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His bicycle had become a crutch. Leaning against it, he gazed up the twisty mountain road that lead to Col du Galiber (2556 metres). Behind him, 3500 kilometres of France had passed beneath his tyres. Ahead, almost 2000 kilometres remained. It was too far. Most competitors had already pulled out, leaving him to trail the Tour’s field of survivors. Yet despite saddle sores, diarrhoea and chronic fatigue, he struggled on.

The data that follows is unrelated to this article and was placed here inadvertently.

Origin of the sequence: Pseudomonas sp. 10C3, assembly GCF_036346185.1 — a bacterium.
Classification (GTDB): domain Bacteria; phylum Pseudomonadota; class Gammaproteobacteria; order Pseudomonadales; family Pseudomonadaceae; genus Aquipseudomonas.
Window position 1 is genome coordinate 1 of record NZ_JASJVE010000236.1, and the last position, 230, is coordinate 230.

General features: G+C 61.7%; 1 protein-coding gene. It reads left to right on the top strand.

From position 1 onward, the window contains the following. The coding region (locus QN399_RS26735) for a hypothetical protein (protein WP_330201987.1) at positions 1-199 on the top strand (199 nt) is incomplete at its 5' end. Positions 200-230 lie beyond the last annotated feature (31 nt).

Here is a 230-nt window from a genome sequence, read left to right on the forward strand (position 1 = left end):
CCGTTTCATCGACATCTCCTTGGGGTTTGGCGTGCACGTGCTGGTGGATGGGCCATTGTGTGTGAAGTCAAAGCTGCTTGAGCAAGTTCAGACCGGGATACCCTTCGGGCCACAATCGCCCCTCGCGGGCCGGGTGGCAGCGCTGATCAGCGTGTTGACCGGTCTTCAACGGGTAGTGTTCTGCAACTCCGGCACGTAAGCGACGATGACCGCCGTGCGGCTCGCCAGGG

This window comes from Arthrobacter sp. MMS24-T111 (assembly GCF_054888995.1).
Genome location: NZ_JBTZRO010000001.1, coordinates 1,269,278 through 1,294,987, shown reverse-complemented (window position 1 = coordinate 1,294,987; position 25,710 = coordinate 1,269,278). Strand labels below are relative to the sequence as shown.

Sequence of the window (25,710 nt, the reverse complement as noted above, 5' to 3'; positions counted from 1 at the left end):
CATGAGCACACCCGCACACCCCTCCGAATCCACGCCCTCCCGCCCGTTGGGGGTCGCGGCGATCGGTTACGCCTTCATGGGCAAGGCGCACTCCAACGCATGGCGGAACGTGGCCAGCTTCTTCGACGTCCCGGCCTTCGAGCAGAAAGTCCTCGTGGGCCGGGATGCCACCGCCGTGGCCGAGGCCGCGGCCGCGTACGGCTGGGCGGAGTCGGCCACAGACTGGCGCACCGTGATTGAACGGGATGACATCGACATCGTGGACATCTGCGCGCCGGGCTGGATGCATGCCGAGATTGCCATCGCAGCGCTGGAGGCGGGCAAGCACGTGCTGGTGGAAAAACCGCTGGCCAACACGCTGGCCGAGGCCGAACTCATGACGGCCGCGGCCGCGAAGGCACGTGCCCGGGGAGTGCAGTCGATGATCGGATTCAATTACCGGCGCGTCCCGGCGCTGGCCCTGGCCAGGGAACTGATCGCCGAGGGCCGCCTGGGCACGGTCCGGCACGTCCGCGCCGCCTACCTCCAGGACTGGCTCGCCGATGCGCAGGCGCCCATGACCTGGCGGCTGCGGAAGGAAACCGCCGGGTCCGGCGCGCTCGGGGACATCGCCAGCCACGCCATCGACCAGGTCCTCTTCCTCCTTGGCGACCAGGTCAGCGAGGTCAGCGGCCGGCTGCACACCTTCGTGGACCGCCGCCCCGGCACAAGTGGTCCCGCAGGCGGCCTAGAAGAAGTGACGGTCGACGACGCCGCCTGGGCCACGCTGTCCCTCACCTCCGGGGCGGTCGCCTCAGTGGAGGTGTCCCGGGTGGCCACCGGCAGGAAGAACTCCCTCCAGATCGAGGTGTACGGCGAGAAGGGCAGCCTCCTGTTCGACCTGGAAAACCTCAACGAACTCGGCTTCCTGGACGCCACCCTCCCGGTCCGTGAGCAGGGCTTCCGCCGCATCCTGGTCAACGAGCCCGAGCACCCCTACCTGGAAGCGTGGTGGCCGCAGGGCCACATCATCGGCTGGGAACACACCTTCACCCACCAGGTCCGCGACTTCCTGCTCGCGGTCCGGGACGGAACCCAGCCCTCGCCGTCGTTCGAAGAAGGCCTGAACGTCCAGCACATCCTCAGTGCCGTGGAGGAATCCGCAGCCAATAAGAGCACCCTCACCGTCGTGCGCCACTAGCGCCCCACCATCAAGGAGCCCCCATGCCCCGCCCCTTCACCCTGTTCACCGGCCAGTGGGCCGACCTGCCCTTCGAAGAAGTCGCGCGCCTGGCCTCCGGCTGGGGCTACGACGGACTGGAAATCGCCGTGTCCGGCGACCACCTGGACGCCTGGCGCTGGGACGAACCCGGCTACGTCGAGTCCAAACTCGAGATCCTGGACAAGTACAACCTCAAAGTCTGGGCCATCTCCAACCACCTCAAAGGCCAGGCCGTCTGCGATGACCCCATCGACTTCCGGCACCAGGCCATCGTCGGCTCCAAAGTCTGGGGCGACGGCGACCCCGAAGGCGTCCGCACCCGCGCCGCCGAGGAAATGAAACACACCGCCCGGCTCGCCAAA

In 1928, New Zealand’s professional road cycling champion, Harry Watson, joined the first English speaking team to take part in the Tour de France. He was only 24 years old, and despite his team being unfairly handicapped by bizarre race rules, Watson managed to finish 28th in general classification.
Armed with the experience gained in France, Harry returned home and proceeded to set race records that lasted long after he retired. He pioneered the use of derailleurs and tubular tyres in New Zealand road racing and, between 1929 and 1935, won seven national road championships in succession, a record that has not been achieved by any other rider since.